After my return to Colombia, we started our lengthy task at the Asociación Colombiana de Medicina Interna (Colombian Association of Internal Medicine), at the Acta Médica Colombiana magazine and in the editions of the Texto de Medicina Interna, always working side by side. He was General Secretary and I was Assistant Secretary of the World Congress of Internal Medicine.

There were many nights of unpaid work, rewarded only by the printing of texts or the publishing of each issue of the magazine, back then under the direction of Fernand Chalem.

I had the privilege to become Executive Secretary of the ACMI when he was president and to pass on the post of President of the ACG, managing to be excused from the board meetings so that he could stamp his own character without my sometimes uncomfortable presence as the ex-president. Nevertheless, he often had to call me later to put me in charge of different endeavors which I performed outside of the spotlight.

On the two occasions where I was given the task of organizing Colombian Congresses of Internal Medicine, he was always ready to help me by suggesting names, networking and hosting, and he was always generous with his help.

Some years later, the wheel of life brought us together as relatives by marriage when my son married one of Jaime's relatives, closing up the circle. When I learned that he was sick I took it as yet another act of his intellectual coherence. What else could it have been if not his bile duct!

Dear colleagues: The world needs more people like Jaime Campos Garrido. Let us remember his critical and committed outlook toward those with fewer privileges and make it our own. Allow me to quote a few fragments taken from his writings that are in full force for us both as doctors and specialists.

"In today's commercial framework, doctors experience a great deal of difficulties in their daily practice of applying their medical judgment in a way that appropriately incorporates modern science and technology since it is often complicated - sometimes due to a lack of updating and sometimes due to simply to a poor understanding of human nature. Moreover, doctors have to face an endless number of diagnostic and therapeutic options. These decisions usually have a pragmatic outcome and often a dangerous one. If we add to this the existence of procedures that favor an individual, institutional or advertising status, which sometimes do not offer the patient any real benefit, the image of the doctor will continue to deteriorate inexorably in the eyes of the community."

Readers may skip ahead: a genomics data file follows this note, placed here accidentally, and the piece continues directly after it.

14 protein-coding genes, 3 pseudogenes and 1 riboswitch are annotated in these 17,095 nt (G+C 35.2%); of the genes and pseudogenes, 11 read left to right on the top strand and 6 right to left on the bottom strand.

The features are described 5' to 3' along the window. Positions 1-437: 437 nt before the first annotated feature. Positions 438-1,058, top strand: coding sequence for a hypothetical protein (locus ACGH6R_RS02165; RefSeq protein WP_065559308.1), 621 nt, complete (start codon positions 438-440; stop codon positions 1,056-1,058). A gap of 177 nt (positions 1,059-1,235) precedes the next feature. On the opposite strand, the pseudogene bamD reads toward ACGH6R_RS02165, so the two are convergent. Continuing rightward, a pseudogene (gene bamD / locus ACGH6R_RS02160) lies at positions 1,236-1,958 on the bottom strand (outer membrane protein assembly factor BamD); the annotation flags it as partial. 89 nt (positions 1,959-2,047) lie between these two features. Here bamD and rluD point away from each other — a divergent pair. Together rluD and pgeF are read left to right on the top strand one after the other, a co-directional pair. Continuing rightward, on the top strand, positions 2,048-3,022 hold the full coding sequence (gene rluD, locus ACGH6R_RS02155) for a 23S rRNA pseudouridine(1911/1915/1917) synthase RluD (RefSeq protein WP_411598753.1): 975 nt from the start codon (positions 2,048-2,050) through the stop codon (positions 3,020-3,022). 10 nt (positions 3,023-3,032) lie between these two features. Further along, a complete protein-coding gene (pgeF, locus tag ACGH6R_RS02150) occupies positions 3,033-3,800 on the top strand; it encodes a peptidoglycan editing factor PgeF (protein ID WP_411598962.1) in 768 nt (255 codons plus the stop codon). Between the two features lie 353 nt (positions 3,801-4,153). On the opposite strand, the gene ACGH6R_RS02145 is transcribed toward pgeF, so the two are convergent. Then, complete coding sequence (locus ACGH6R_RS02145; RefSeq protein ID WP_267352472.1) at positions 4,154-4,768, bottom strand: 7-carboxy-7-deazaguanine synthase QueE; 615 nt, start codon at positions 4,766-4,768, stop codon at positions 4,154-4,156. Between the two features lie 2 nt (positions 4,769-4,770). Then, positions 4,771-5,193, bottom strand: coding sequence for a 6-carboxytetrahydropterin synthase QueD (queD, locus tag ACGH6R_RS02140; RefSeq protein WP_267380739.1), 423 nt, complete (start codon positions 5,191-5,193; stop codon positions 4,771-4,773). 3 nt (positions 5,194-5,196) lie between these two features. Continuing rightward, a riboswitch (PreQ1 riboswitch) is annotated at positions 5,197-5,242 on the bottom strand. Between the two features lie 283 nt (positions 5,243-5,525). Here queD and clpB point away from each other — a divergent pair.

Or, as he further stated,

"This profitability turns welfare into a product and the medical exercise becomes unfavorable due to the distortion of doctor-patient relationships since the liberty which should exist when a patient chooses his doctor and institution disappears. Absolute values such as existence, dignity and health itself become market products."

Let us make the words of José Félix Patiño our own. Here is his description fromn the Academia Colombiana de Medicina magazine:

"A Tribute to Jaime Campos Garrido, 65. Jaime is one of the most brilliant professionals who ever graduated from the Universidad Nacional de Colombia. He then specialized in gastroenterology in Paris. He had a deep sense of social responsibility and an outstanding academic vocation. He was a real pioneer. I clearly remember, decades ago now, his important role in the beginnings of digestive endoscopy and endosco pic intervention through the bile duct in Colombia. It was he, Jaime Campos, who was able to extract an impacted calculus from the ampulla of Vater; I know it because he performed this on one of my patients at the Hospital de la Samaritana who had been moved to the Clinica Marly."

I believe the best homage that we could pay to his memory is to appropriate his ideas, to live medicine and our specialty with that clear social vision that defined him. I cannot say that cliché phrase "Rest in Peace" because he did not believe in that. So, I say simply, "we'll meet again."

Jaime Alvarado Bestene
Presented at the Colombian Congress of Digestive Diseases of
ACADI, Medellín December 7th and 8th, 2011.